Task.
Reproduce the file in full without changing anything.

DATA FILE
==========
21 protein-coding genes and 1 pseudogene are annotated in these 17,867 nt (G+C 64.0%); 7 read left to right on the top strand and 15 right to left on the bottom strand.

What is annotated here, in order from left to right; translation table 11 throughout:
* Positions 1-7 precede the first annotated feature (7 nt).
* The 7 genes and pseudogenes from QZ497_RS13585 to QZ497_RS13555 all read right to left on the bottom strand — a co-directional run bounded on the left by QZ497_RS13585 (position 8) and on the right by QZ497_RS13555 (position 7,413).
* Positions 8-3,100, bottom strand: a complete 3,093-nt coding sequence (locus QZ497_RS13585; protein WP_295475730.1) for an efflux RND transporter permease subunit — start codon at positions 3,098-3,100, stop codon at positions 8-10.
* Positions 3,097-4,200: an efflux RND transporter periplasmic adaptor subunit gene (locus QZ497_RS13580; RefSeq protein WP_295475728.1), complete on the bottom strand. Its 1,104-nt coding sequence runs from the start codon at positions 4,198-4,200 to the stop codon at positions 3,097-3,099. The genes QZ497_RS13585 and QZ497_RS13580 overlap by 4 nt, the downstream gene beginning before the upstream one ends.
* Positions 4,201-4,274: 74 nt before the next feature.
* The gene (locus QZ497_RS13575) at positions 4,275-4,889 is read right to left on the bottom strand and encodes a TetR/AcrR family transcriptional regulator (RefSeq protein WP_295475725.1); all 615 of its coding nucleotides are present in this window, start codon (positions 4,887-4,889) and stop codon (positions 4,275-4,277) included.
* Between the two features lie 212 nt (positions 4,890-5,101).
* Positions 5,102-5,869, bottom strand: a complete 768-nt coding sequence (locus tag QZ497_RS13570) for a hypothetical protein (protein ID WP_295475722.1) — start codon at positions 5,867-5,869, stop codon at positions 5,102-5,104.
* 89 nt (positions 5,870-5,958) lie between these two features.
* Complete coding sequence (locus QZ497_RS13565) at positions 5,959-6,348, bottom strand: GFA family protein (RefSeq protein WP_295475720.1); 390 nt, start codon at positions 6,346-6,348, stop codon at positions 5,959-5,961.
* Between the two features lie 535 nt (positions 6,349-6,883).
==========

21 protein-coding genes and 1 pseudogene are annotated in these 17,867 nt (G+C 64.0%); 7 read left to right on the top strand and 15 right to left on the bottom strand.

What is annotated here, in order from left to right; translation table 11 throughout:
* Positions 1-7 precede the first annotated feature (7 nt).
* The 7 genes and pseudogenes from QZ497_RS13585 to QZ497_RS13555 all read right to left on the bottom strand — a co-directional run bounded on the left by QZ497_RS13585 (position 8) and on the right by QZ497_RS13555 (position 7,413).
* Positions 8-3,100, bottom strand: a complete 3,093-nt coding sequence (locus QZ497_RS13585; protein WP_295475730.1) for an efflux RND transporter permease subunit — start codon at positions 3,098-3,100, stop codon at positions 8-10.
* Positions 3,097-4,200: an efflux RND transporter periplasmic adaptor subunit gene (locus QZ497_RS13580; RefSeq protein WP_295475728.1), complete on the bottom strand. Its 1,104-nt coding sequence runs from the start codon at positions 4,198-4,200 to the stop codon at positions 3,097-3,099. The genes QZ497_RS13585 and QZ497_RS13580 overlap by 4 nt, the downstream gene beginning before the upstream one ends.
* Positions 4,201-4,274: 74 nt before the next feature.
* The gene (locus QZ497_RS13575) at positions 4,275-4,889 is read right to left on the bottom strand and encodes a TetR/AcrR family transcriptional regulator (RefSeq protein WP_295475725.1); all 615 of its coding nucleotides are present in this window, start codon (positions 4,887-4,889) and stop codon (positions 4,275-4,277) included.
* Between the two features lie 212 nt (positions 4,890-5,101).
* Positions 5,102-5,869, bottom strand: a complete 768-nt coding sequence (locus tag QZ497_RS13570) for a hypothetical protein (protein ID WP_295475722.1) — start codon at positions 5,867-5,869, stop codon at positions 5,102-5,104.
* 89 nt (positions 5,870-5,958) lie between these two features.
* Complete coding sequence (locus QZ497_RS13565) at positions 5,959-6,348, bottom strand: GFA family protein (RefSeq protein WP_295475720.1); 390 nt, start codon at positions 6,346-6,348, stop codon at positions 5,959-5,961.
* Between the two features lie 535 nt (positions 6,349-6,883).